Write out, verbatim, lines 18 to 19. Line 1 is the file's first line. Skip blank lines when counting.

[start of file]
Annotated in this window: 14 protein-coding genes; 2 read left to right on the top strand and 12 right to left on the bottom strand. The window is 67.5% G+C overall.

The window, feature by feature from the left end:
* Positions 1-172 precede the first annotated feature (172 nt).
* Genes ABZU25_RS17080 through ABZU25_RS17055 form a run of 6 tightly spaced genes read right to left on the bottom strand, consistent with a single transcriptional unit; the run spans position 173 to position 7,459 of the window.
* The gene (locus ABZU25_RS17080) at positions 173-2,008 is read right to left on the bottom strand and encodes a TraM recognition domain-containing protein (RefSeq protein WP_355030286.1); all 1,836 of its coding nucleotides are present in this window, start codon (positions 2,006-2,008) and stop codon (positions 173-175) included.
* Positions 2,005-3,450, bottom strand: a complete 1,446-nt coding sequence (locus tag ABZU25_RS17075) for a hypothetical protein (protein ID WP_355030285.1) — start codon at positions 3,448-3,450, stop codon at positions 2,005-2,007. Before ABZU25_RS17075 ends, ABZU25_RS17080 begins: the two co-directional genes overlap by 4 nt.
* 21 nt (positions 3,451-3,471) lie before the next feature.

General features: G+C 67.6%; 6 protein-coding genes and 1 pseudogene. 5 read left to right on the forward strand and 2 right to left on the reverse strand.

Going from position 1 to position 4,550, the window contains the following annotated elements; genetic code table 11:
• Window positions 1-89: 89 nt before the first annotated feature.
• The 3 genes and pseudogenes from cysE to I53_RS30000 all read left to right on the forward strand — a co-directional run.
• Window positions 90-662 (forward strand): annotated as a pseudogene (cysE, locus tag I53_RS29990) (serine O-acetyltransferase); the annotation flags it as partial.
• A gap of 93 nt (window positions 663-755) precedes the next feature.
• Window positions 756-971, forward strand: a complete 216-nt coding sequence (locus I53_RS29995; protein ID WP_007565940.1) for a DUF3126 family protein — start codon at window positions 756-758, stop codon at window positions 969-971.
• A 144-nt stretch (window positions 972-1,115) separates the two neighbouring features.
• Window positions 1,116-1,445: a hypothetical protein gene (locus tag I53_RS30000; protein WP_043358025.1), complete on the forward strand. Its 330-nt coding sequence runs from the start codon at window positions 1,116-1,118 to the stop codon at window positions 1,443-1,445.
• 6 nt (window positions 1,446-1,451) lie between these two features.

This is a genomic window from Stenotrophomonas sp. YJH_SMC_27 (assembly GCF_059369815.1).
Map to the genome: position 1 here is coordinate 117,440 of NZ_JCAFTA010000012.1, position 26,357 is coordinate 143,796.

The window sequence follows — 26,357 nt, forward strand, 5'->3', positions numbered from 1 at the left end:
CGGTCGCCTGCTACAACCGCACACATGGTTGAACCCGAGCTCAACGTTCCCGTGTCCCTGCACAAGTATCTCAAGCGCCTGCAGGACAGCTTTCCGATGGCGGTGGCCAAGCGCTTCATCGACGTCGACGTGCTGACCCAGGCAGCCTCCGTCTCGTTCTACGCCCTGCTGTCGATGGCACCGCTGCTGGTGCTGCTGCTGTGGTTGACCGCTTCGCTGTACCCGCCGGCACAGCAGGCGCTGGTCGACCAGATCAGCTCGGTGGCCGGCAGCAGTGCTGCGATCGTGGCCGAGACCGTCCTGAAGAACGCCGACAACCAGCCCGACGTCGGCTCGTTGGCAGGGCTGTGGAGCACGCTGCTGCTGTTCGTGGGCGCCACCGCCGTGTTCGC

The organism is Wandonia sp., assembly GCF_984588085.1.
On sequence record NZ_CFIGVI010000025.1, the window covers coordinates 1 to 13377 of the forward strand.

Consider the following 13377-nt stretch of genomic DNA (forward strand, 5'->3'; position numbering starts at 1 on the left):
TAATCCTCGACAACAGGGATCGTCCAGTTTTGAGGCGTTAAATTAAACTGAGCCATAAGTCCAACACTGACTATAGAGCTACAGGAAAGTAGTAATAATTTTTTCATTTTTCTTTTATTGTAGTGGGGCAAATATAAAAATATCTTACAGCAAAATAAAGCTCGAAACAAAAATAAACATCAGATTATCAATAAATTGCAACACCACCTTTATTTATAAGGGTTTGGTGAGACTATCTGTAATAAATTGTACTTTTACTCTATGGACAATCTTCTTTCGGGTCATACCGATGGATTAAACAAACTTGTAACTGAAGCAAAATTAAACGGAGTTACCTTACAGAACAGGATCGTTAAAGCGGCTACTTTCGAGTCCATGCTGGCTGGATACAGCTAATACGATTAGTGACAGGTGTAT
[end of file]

This is a genomic window from Stenotrophomonas sp. YJH_SMC_27 (assembly GCF_059369815.1).
Map to the genome: position 1 here is coordinate 117,440 of NZ_JCAFTA010000012.1, position 26,357 is coordinate 143,796.